In 2014, Grant ran for re-election, and was opposed by Miriam Steinberg in the Republican primary. Because a write-in candidate, Daniel John Matthews, also filed to run for the seat, the primary between Grant and Steinberg was closed to only registered Republicans. Steinberg's husband filed a lawsuit to disqualify Matthews from the ballot, as he did not live in the district at the time of qualifying, as the law required. A circuit court judge agreed, and removed Matthews from the ballot, opening the Republican primary to all registered voters in the district, invalidating the results of the closed Republican primary that would be held in August, and putting the election on the general election ballot in November.[3] Grant won the election over Steinberg handily, winning 60% of the vote to her 40%, but an appeals court ruled that Matthews was improperly removed from the ballot, so the Florida House of Representatives voted to invalidate the results and declare the seat vacant.[4]

Governor Rick Scott then called for a special election to be held in the district. Grant, Steinberg, and Matthews all planned on running in the special election, but Steinberg refused to pay the qualifying fee for the special election, as she claimed that the qualifying fee that she paid for the invalidated election should have transferred, so she did not qualify to run,[5] so Grant won the Republican primary unopposed, and advanced to the general election, where he faced Matthews. The Tampa Tribune criticized the complex legal situation that caused the special election to occur, and called Matthews' candidacy "a sham and affront to our electoral process," and ultimately endorsed Grant, praising him for representing the district well.[6] Ultimately, Grant defeated Matthews in a landslide, winning 91% of the vote and returning to the legislature.[7]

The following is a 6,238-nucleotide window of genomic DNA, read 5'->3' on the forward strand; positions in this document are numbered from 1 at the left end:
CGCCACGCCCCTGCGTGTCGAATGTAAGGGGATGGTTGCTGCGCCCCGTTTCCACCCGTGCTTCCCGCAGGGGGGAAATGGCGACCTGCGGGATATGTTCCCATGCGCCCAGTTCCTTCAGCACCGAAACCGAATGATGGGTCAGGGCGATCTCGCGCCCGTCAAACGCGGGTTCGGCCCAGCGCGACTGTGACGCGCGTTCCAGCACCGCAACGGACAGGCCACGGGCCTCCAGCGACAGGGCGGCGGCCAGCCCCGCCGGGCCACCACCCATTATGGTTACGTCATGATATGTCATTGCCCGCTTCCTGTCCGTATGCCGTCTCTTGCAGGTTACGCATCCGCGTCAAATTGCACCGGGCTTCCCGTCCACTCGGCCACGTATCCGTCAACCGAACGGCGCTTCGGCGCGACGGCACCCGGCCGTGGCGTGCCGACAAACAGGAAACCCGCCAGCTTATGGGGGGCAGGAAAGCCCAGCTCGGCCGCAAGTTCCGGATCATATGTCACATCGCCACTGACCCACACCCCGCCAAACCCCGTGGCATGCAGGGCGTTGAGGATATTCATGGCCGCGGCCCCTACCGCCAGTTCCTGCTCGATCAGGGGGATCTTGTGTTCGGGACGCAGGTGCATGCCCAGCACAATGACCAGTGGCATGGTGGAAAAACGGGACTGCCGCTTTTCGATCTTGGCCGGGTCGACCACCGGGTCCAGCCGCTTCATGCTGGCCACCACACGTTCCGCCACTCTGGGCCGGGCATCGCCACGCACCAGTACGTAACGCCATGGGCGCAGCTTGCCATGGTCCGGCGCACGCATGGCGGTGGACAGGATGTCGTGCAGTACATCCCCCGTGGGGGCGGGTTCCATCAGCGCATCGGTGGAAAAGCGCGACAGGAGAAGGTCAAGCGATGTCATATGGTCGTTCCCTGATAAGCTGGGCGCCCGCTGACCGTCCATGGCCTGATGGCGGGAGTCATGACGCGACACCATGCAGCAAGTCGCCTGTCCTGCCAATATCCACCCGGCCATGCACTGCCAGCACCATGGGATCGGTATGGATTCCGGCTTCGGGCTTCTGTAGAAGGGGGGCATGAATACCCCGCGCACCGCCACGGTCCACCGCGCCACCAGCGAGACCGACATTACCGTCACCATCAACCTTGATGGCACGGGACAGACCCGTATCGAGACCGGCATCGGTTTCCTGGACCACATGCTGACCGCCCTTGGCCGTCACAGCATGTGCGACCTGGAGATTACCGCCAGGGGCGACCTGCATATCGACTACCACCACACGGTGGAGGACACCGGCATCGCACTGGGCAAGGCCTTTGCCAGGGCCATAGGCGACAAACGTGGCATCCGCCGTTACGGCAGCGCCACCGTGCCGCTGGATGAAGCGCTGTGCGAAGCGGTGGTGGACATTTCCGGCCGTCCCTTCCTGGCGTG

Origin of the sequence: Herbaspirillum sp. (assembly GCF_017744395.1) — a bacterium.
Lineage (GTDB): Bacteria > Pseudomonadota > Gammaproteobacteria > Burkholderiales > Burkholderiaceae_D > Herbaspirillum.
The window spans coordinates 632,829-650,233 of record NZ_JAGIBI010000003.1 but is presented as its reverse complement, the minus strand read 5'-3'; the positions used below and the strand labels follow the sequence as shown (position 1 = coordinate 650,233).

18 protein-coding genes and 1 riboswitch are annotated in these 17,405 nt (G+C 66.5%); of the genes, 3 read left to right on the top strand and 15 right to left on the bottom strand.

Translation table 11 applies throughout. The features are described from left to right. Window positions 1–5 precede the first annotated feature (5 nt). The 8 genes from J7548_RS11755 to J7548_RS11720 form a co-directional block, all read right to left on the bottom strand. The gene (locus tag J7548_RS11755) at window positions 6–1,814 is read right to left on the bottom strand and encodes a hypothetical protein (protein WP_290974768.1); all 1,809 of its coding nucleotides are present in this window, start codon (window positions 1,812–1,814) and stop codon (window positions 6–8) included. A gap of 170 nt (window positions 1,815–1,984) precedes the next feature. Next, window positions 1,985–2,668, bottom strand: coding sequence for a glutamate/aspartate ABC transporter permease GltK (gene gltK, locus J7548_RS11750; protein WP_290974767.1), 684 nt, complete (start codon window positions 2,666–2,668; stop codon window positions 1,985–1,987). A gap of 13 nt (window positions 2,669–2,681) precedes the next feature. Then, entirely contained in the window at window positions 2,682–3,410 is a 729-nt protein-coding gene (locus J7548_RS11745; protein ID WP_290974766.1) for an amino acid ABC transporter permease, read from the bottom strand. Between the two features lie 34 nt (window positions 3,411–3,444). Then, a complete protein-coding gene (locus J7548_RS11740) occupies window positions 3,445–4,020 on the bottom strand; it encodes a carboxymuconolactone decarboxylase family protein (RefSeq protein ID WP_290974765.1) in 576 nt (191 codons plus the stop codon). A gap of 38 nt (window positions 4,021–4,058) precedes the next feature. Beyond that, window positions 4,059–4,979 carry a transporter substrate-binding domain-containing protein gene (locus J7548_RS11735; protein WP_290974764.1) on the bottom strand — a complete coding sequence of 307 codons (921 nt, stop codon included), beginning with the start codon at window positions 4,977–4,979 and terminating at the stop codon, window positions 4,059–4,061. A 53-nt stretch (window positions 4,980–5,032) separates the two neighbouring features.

During the campaign, speculation abounded that Grant, who ordinarily would have been term-limited in 2018 had the 2014 general election results been valid, would be able to run for re-election until 2024 under the state's term limits laws, and that Grant would be an attractive candidate for Speaker of the Florida House of Representatives for the 2022-2024 legislative term. Grant refused to address the speculation, noting, "My focus is on getting re-elected. Anything else is a distraction."[8]


  1. ^ Zayas, Alexandra (October 26, 2012). "Religious exemption at some Florida children's homes shields prying eyes". Tampa Bay Times. Retrieved May 7, 2014. 
  2. ^ Zayas, Alexandra (April 25, 2013). "Legislation addressing abuse at unlicensed religious children's homes passes House after failed attempt to strip it down". Tampa Bay Times. Retrieved May 7, 2014. 
  3. ^ Mitchell, Tia (July 31, 2014). "Judge disqualifies write-in challenger to Rep. Jamie Grant, opens primary". Tampa Bay Times. Retrieved May 12, 2015. 
  4. ^ McGrory, Kathleen (November 18, 2014). "Florida House rejects Tampa's District 64 election results; special vote to come". Tampa Bay Times. Retrieved May 12, 2015. 
  5. ^ Rosica, James L. (December 16, 2014). "Steinberg drops out of race for HD64 seat". Tampa Tribune. Retrieved May 12, 2015. 
  6. ^ "Editorial: In absurd election, the Tribune recommends Jamie Grant for House District 64". Tampa Tribune. April 20, 2015. Retrieved May 12, 2015. 
  7. ^ Dawson, Anastasia (April 21, 2015). "Grant crushes write-in candidate in special election for House District 64". Tampa Tribune. Retrieved May 12, 2015. 
  8. ^ McGrory, Kathleen (November 26, 2014). "Unusual election could yield benefits for Tampa Rep. Jamie Grant". Tampa Bay Times. Retrieved May 12, 2015. 

External links[edit]